Why Are Fewer Women Investing? And What Can We Do About It?
Many women are just not investing enough. In fact, they are often parking more in cash and missing out on important opportunities to grow their wealth through investing.
Often referred to as the ‘gender investment gap’, this issue really matters because many women are likely to face a significant financial shortfall in the longer term, particularly when it comes to retirement. Of course, the gender pay gap compounds the problem which is something not to be ignored. So, being careful not to gender stereotypes, what is it that is holding women back? What are the common barriers that women face and, more importantly, how can we address these?
Let’s start with confidence, or lack thereof
Research points to women lacking confidence when it comes to investing and investment decision-making. Many women tend to err on the side of caution when it comes to investment proactivity – which of course is a self-fulfilling prophecy as it is that very experience that builds confidence.
Lack of confidence is compounded by self-perception
Believe it or not, many women hold the self-perception that ‘investing is not for them’ and, as a consequence, avoid becoming active investors, in some instances outsourcing to partners to make the investment decisions.
Language can put women off
Yes, conversations about money can be intimidating, and sometimes this is made worse by the language and terminology used by investment professionals. In the past, the investment industry has also done little to build levels of financial literacy with their female customers and avoided resolving the problem.
We are failing women by the way we communicate about money
It’s not just the language and terminology used. It is also the core message we communicate to women when it comes to money assumptions and expectations. Linguistic research highlights that the media and advertising industries encourage men to ‘dare to invest’, subtly implying that financial success makes you ‘more of a man’. Whereas they tend to depict women as needing to limit, restrict and take better control of splurges. What can we do to turn this around? What steps can we take to support women to invest more, for their financial futures?
Start by focusing on improving levels of financial literacy for women
The investment industry itself can play a constructive role in this, so can schools and universities by teaching young women the investing fundamentals and building investor confidence. The good news is that there are more and more female-focused investment networks and solutions available now – we need more so let’s actively support these.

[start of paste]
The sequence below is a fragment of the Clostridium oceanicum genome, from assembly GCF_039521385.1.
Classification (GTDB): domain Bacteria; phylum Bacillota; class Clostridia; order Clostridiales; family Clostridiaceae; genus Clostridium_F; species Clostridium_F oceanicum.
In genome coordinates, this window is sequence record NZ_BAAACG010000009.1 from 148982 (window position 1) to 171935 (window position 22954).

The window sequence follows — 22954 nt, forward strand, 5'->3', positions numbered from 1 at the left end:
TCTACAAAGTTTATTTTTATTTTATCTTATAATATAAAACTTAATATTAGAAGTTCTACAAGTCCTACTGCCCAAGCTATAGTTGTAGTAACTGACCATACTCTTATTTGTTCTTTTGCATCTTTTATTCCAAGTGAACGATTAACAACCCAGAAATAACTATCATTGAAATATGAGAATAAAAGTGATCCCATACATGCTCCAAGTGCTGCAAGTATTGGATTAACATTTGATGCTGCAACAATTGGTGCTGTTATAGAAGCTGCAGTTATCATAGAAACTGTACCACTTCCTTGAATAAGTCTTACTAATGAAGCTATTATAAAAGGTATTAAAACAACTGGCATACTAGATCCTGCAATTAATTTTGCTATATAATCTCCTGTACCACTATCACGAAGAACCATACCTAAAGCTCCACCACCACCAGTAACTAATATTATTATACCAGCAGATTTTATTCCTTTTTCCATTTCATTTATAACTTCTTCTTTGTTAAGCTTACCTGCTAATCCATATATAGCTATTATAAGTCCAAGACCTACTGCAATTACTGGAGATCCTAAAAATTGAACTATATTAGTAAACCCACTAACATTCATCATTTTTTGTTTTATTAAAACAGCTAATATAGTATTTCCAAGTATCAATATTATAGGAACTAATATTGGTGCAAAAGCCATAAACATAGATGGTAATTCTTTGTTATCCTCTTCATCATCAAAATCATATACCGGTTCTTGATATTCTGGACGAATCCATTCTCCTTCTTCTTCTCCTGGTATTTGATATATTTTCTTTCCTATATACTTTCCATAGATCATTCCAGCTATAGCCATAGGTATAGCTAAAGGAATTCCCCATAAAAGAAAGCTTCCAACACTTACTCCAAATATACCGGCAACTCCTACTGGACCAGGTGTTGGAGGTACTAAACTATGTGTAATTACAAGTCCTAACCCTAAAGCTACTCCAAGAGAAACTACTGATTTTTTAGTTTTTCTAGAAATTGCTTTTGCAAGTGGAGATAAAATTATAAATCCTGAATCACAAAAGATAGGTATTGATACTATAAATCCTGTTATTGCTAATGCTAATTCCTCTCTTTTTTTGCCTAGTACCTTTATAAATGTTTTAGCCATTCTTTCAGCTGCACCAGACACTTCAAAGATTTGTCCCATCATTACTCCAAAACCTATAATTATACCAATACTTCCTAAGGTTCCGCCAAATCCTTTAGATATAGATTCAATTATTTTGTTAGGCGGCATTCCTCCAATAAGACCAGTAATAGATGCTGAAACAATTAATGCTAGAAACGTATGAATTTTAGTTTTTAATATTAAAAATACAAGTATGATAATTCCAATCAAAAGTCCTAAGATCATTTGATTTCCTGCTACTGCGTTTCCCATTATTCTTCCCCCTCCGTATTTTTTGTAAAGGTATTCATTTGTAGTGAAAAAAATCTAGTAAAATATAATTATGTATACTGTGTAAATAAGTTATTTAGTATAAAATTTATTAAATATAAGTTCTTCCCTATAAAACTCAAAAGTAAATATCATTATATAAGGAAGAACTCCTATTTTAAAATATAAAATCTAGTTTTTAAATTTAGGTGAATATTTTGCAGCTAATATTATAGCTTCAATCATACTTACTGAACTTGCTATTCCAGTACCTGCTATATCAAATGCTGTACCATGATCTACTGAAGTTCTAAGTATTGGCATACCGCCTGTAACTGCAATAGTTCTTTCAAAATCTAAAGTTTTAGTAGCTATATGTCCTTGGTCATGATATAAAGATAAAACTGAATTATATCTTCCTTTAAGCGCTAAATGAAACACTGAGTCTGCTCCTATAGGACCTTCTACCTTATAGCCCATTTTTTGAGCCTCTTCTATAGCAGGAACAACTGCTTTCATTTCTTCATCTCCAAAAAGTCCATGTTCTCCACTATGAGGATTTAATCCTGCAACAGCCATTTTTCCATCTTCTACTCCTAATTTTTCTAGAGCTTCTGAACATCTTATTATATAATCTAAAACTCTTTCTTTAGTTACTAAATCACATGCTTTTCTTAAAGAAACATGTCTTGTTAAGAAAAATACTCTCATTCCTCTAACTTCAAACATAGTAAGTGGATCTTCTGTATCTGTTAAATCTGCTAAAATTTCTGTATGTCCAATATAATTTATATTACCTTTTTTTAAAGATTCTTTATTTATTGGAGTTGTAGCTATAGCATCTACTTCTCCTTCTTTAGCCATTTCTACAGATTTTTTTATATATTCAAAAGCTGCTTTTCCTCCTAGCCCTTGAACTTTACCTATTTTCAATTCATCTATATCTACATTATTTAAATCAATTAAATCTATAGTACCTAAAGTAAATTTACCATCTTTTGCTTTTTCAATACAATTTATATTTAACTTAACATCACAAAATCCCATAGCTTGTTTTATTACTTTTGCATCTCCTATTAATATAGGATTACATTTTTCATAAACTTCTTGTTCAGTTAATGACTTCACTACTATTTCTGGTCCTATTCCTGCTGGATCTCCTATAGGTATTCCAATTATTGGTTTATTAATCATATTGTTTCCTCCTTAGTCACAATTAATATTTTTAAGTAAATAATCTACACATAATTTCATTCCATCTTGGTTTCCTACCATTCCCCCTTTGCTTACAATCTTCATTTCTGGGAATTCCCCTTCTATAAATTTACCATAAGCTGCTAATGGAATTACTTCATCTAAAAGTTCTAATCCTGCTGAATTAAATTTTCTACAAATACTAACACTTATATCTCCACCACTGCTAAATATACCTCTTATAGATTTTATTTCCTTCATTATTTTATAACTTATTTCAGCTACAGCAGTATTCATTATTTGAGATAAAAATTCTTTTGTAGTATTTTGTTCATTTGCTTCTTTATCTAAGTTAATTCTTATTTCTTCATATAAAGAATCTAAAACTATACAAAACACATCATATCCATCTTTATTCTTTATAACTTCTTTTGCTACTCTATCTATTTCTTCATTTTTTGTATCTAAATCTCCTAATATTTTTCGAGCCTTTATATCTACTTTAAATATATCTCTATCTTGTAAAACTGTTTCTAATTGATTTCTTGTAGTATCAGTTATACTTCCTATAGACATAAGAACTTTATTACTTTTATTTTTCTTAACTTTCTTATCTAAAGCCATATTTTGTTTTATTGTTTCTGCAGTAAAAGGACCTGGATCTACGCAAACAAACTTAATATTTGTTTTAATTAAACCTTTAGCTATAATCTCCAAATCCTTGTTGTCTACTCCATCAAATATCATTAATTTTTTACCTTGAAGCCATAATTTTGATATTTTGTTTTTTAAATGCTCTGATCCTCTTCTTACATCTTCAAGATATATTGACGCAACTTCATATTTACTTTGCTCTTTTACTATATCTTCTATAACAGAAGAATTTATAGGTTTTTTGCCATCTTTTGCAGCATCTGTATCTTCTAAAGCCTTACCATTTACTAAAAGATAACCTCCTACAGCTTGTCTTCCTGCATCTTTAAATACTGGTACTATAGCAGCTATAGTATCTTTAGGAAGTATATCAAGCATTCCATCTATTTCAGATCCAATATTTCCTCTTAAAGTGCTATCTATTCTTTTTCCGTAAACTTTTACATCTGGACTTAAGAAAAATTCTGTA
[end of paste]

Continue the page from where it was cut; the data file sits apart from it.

We need more women working in the investment industry to design and deliver better products and services for female clients
A better gender balance is critical because diversity of thought, experience, and action are core components of what the industry needs to be fit for the future. In addition, more women working in the industry will help to build trust with female customers, and will support the design of products and services better suited to women’s financial needs.
Back to communication
Let’s change the way we communicate with women on money matters. This is really important – we simply must change how we communicate with women about personal finance. This should start with stopping the portrayal of women as excessive spenders, in need of guidance to help them save and restrict. We can also highlight female role models who are making their way in the investment world in order to send the right messages.
Looking for new channels of delivery, we can leverage tech to democratise the way that women invest
Developments in tech offer us a pathway to connect and communicate with women in different ways from the past. To do that we must employ a female lens when designing tech-based investment solutions for women. In addition, we can customise investment products and services that fit best for what women are looking for today.
What do women really want?
It is time for us to think more deeply about women’s financial needs and deliver on these. Simply rebranding products for a female audience will not achieve the fundamental change we are looking for. The industry also needs to think more deeply about the kind of products and services that women want. For example, increasingly women are seeking out sustainable and impact investing products and services to include in their personal portfolios. More and more women are prioritising environmental and social impact when considering their investment choices. It is time the industry recognised this shift and started addressing it.
The COVID pandemic has been financially tough on many women – often disproportionately so. This makes the call for addressing the gender investment gap even louder – but small steps can be taken, with potentially huge benefits to be reaped.
About the author: Jessica Robinson is a leading expert on sustainable finance and responsible investing, and author of Financial Feminism: A Woman's Guide to Investing for a Sustainable Future. Find out more at moxiefuture.com